It was the horror accident nobody should've survived.
But in a stroke of luck, Travis Barker — the former drummer for punk rock band Blink-182 — became one of the luckiest men alive.
On September 19, 2008, Barker and his close friend and musical partner Adam Goldstein were two of six passengers who boarded the doomed Learjet bound for Los Angeles from Coumbia, South Carolina.
But instead of reaching their destination, Barker and Goldstein faced the biggest fight of their life. The fight to survive.
Racing down the runway, the private jet aborted takeoff and hurtled through the airport's fence and on to a highway. Investigators say the emergency decision was due to a burst wheel that sent the jet crashing into an embankment before it burst into flames, killing four people.
The plane quickly erupted into an inferno, with Barker and Goldstein the only two able to escape before the flames consumed the aircraft.
In an emotional interview with podcast host Joe Rogan for The Joe Rogan Experience, the now 42-year-old singer/songwriter delved into the horrific ordeal that has forever changed his life 10 years on.
"When I jumped through the emergency exit when the plane blew up, I was in such a hurry to exit the plane I jumped right into the jet, which is full of fuel," he explained to Rogan.
"My whole body lit up. I had jet fuel in my whole body. I burped jet fuel for almost three months (after).
"When I jumped into the jets … I started running … I was ripping off my clothes because that's what my instinct told me to do … but little did I know I was still on fire because I was soaked in jet fuel."
Barker, who received burns to 65 per cent of his body, said he almost lost his right foot in the accident.
"My right foot almost didn't make it," he said. "That was the thing that was most soaked was my shoes and socks.
"I was running towards a highway and I hear some guy yelling, 'Stop, drop and roll', and I heard it through all the chaos of sirens and everything.
"I stopped, dropped and rolled, and the only thing still on fire was my feet. So they were on fire the longest."
Spending more than 11 weeks in hospitals and burns centres, as well as undergoing 27 surgeries and skin grafts, the famous rocker said his recovery from the horror burns left him in a dark place.
"After my accident … I was four months in a hospital being fed morphine every day," he recalled.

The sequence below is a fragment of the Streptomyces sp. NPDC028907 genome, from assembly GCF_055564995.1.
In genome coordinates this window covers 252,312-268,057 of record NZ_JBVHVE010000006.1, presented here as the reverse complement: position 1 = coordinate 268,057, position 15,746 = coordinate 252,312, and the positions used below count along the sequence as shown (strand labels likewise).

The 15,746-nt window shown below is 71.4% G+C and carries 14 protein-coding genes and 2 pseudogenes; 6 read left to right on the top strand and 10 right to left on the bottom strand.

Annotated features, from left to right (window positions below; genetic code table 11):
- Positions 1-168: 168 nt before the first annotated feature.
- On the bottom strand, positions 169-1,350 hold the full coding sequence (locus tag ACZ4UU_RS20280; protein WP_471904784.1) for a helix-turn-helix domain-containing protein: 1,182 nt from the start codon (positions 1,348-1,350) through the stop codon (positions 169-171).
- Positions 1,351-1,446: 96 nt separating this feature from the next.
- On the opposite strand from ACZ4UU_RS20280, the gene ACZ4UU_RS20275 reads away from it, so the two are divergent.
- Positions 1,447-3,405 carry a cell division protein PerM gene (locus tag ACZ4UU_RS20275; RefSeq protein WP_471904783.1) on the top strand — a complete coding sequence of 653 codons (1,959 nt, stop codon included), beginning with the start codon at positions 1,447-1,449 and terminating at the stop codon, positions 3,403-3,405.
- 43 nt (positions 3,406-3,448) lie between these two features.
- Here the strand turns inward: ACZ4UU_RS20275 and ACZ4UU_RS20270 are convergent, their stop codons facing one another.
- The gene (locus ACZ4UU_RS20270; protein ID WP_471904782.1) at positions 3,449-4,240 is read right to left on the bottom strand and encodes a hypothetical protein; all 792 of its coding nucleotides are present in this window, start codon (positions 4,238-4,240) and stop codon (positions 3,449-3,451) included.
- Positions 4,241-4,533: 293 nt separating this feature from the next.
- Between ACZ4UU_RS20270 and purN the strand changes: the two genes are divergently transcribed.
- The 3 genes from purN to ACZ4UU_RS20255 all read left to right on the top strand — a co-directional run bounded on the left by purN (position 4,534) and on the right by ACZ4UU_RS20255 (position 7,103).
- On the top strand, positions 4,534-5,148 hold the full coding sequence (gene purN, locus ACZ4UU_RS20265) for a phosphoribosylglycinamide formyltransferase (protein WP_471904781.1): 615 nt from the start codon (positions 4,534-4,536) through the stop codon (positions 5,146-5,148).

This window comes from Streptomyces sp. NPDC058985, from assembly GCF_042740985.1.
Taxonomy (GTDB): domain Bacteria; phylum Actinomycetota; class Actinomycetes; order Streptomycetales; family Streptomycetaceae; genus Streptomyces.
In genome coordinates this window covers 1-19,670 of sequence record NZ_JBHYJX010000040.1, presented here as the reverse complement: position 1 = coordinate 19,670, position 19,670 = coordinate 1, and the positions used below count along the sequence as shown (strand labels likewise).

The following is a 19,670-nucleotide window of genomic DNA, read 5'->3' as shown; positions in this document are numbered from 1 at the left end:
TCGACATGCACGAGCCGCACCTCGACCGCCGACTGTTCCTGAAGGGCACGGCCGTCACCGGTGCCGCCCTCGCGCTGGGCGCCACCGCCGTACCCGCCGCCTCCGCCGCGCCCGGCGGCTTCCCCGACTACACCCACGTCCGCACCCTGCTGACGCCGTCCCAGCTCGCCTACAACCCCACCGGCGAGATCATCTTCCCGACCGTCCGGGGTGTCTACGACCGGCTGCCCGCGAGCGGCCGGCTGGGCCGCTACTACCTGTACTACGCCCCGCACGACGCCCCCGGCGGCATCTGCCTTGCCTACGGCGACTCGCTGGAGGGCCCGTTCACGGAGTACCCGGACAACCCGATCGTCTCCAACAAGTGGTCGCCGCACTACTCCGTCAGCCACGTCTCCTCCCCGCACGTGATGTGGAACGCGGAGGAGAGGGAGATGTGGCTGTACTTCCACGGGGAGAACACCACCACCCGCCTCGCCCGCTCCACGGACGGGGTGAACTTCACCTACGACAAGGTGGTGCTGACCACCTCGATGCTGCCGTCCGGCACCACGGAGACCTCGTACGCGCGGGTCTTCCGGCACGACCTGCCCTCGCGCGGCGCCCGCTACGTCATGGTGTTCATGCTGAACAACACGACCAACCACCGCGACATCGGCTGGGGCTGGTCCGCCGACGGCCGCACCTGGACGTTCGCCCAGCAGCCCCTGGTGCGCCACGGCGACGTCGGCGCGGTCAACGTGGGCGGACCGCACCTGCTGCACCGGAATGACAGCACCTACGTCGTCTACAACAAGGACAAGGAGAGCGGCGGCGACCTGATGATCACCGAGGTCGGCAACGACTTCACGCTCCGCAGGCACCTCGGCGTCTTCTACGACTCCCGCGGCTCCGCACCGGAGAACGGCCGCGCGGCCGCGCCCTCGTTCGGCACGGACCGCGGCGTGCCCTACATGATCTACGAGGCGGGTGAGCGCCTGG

"When I was in the hospital, I was on so many drugs I didn't even know my two friends had passed away. I didn't know the pilots had passed away. I didn't remember anything.
"I kept thinking everyone was in the hospital, including the two pilots and including my best friends. I thought everyone was in different rooms until two weeks before I left. Then I went crazy … I wasn't in a good place.
"I was kind of crazy. I was suicidal.
"I did a lot of post-traumatic therapy when I was in the hospital to calm things down after my surgery. Over time … I started to feel better."
Barker revealed in his memoir that he offered friends $US1 million to help him commit suicide following his recovery.
"I would call friends of mine and say, 'Yo, I'll deposit $1 million into whoever's bank account (if you help me end my life …)," he said during an interview with Good Morning America in 2015.
"They had to take my phone out of my room (to stop me calling)."
In his interview with Rogan, the father-of-two said he lost most of his tattoo work from the extensive burns, which required almost 30 surgeries to fix.
"I was a mess," he explained.
"I had smoked so much weed and taken so many pills (prior to the accident), I would often wake up (during surgery).
"In about 11 of my 30 surgeries in the burns centre, I woke up swinging on doctors. I'd be opened up and just go crazy. I would try get off the table … I don't think I knew what was going on, but they just couldn't give me enough medication to knock me out because I'd been self-medicating for so long and abusing meds for so long. I'd just wake up in the middle of anaesthesia."
Barker said his two young children pulled him through, but he knew the accident was just as tough on his daughter Alabama and son Landon as it was on him.
"Learning how to walk again and being able to take a shower by myself again … they were the good points that helped me turn a corner," he said.
Barker said he grew up with a fear of flying and has not stepped on a plane since the accident, but he is not ruling out air travel in the future.
"I don't like travelling … after my accident I hate travelling," he said.
"I don't fly … I haven't flown since my accident. I'll take the Queen Mary 2 (cruise ship) to Europe, but I would rather be in a raft than plummeting into the ocean.
"I know they say it's way more dangerous to be on the road in a bus than be in a plane, but the thought of me leaving to play some show and something happening while they're at home … it f**ks me up.
"It's crippling, but I try not let it be too much of a handicap."